interests in many of the island's major industrial
establishments, its overall approach to economic policy,
especially those policies which affect demand for U.S. exports,
can best be described as laissez-faire.  Except for a few basic
foodstuffs, the price of goods in Bahrain is determined by
market forces, and the importation and distribution of foreign
commodities and manufactured products is carried out by the
private sector.  Owing to its historical position as a
regional trading center, Bahrain has a well-developed and
highly competitive mercantile sector in which products from
the entire world are represented.  Import duties are primarily
a revenue device for the government and are assessed at a ten
percent rate on most products.  The Bahraini dinar (BD) is
freely convertible, and there are no restrictions on the
remittance of capital or profits.  With the exception of the
petroleum sector, Bahrain does not tax either corporate or
individual earnings.

    Over the last two decades, the Government of Bahrain has
encouraged economic diversification by investing directly in
such basic industries as aluminum smelting, petrochemicals,
and ship repair, and by creating a regulatory framework which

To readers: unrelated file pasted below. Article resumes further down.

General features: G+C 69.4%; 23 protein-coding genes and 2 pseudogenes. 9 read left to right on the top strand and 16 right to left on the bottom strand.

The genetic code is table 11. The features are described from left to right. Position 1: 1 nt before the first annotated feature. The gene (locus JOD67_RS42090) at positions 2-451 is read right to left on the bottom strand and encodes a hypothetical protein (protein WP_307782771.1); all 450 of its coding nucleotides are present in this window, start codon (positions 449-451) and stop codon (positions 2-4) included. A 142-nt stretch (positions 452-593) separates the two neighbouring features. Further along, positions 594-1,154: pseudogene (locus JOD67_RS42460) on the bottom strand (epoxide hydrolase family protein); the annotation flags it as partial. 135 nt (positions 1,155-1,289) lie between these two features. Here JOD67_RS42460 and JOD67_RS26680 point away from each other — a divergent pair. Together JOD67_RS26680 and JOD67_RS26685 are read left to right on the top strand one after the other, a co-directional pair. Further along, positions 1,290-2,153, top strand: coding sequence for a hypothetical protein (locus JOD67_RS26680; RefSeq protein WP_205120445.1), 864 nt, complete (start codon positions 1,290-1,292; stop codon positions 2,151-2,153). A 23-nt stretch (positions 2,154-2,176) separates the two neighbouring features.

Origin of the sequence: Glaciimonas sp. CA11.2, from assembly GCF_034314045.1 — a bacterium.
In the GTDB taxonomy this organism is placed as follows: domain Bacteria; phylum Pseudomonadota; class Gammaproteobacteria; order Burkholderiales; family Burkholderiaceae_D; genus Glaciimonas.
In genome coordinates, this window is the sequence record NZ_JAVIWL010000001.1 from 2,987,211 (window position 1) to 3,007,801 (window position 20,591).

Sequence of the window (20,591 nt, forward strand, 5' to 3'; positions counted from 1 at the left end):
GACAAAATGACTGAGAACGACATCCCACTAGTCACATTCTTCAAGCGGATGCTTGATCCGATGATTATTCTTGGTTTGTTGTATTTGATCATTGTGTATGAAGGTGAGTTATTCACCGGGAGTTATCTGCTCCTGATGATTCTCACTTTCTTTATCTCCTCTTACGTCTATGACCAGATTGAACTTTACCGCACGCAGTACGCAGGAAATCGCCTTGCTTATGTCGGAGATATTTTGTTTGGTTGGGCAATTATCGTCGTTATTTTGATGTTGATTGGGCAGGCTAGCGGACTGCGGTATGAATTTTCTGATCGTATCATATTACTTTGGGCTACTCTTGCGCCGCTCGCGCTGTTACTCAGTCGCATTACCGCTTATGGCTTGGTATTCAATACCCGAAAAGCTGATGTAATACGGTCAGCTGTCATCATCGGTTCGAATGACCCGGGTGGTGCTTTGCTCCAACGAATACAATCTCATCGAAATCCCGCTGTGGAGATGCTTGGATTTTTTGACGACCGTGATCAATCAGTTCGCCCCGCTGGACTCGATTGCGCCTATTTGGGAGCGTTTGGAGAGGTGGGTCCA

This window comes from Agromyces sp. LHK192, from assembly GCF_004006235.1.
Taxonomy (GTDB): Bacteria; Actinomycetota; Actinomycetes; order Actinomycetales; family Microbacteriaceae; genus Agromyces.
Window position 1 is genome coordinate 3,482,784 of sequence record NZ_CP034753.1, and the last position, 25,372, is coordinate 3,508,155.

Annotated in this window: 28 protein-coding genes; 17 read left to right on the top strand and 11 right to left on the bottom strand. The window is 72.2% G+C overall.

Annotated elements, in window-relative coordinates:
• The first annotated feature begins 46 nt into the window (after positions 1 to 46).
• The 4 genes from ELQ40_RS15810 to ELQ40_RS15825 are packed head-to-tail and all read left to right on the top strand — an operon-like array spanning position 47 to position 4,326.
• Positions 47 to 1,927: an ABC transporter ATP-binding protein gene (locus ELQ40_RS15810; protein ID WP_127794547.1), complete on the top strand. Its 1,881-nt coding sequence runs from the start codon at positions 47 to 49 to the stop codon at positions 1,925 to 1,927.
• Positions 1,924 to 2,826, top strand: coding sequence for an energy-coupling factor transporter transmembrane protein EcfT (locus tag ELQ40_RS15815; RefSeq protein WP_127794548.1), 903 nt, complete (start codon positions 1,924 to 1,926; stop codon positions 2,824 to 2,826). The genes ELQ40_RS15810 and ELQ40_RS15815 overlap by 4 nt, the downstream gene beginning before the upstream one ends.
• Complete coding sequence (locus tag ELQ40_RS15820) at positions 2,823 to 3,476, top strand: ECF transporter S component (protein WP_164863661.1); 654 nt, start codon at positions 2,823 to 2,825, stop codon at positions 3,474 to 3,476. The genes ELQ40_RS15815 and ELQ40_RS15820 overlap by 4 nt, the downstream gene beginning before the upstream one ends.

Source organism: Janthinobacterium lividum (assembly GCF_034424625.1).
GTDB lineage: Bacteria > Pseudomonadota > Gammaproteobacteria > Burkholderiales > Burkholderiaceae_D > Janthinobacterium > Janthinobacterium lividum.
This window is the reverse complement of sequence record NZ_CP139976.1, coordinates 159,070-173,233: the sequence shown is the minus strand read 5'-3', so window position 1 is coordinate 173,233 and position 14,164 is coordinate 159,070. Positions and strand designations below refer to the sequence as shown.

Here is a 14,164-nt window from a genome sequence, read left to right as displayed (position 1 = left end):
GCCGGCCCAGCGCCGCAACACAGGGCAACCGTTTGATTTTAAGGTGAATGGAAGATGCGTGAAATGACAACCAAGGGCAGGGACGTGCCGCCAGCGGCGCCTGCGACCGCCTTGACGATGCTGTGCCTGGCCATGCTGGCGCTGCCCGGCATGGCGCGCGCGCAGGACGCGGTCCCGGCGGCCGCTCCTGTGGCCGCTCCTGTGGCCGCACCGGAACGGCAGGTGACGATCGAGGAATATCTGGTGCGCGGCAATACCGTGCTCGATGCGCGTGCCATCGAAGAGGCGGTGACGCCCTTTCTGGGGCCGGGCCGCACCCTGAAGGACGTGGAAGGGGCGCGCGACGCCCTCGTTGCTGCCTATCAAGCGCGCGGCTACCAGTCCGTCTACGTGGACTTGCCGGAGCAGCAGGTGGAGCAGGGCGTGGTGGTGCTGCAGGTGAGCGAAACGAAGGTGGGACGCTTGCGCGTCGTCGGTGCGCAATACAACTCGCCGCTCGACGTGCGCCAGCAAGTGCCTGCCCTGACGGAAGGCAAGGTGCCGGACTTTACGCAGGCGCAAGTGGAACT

has fostered the development of Bahrain as a regional
financial and commercial center.  Despite diversification
efforts, the oil and gas sector remains the cornerstone of the
economy.  Oil and gas revenues constitute over 60 percent of
governmental revenues, and oil and related products account
for about 80 percent of the island's exports.  The largest
source of the government's oil revenue comes from Bahrain's
100,000 barrel/day share of the offshore Abu Saf'a Field,
which is shared with and managed by Saudi Arabia.

    The budgetary accounts for the central government are
prepared on a biennial basis.  The budget for 1993-94 was
approved in April 1993.  Budgetary revenues consist primarily
of receipts from oil and gas (over 60 percent) supplemented by